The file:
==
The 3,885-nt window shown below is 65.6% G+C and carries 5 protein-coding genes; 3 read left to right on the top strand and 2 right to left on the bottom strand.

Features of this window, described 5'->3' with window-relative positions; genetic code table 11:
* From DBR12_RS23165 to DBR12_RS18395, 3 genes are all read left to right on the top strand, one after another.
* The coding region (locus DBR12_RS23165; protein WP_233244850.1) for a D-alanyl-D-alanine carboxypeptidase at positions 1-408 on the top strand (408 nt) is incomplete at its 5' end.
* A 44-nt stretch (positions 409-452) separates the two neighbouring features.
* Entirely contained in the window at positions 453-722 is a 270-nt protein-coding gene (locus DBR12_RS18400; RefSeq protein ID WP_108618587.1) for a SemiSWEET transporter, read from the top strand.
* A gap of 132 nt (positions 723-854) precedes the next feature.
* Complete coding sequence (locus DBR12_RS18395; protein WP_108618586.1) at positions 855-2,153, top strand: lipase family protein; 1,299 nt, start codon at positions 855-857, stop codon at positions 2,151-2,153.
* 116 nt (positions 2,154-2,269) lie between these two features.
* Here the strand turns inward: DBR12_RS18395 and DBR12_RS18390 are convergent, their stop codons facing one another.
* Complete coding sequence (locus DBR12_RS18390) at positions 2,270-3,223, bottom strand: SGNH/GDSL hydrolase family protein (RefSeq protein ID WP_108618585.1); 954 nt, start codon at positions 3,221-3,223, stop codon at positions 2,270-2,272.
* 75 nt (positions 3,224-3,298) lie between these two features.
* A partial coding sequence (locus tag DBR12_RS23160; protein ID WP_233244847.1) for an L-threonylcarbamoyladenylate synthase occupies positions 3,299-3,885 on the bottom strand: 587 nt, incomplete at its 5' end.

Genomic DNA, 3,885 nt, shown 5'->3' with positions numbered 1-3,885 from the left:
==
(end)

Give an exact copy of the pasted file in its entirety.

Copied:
The 3,885-nt window shown below is 65.6% G+C and carries 5 protein-coding genes; 3 read left to right on the top strand and 2 right to left on the bottom strand.

Features of this window, described 5'->3' with window-relative positions; genetic code table 11:
* From DBR12_RS23165 to DBR12_RS18395, 3 genes are all read left to right on the top strand, one after another.
* The coding region (locus DBR12_RS23165; protein WP_233244850.1) for a D-alanyl-D-alanine carboxypeptidase at positions 1-408 on the top strand (408 nt) is incomplete at its 5' end.
* A 44-nt stretch (positions 409-452) separates the two neighbouring features.
* Entirely contained in the window at positions 453-722 is a 270-nt protein-coding gene (locus DBR12_RS18400; RefSeq protein ID WP_108618587.1) for a SemiSWEET transporter, read from the top strand.
* A gap of 132 nt (positions 723-854) precedes the next feature.
* Complete coding sequence (locus DBR12_RS18395; protein WP_108618586.1) at positions 855-2,153, top strand: lipase family protein; 1,299 nt, start codon at positions 855-857, stop codon at positions 2,151-2,153.
* 116 nt (positions 2,154-2,269) lie between these two features.
* Here the strand turns inward: DBR12_RS18395 and DBR12_RS18390 are convergent, their stop codons facing one another.
* Complete coding sequence (locus DBR12_RS18390) at positions 2,270-3,223, bottom strand: SGNH/GDSL hydrolase family protein (RefSeq protein ID WP_108618585.1); 954 nt, start codon at positions 3,221-3,223, stop codon at positions 2,270-2,272.
* 75 nt (positions 3,224-3,298) lie between these two features.
* A partial coding sequence (locus tag DBR12_RS23160; protein ID WP_233244847.1) for an L-threonylcarbamoyladenylate synthase occupies positions 3,299-3,885 on the bottom strand: 587 nt, incomplete at its 5' end.

Genomic DNA, 3,885 nt, shown 5'->3' with positions numbered 1-3,885 from the left: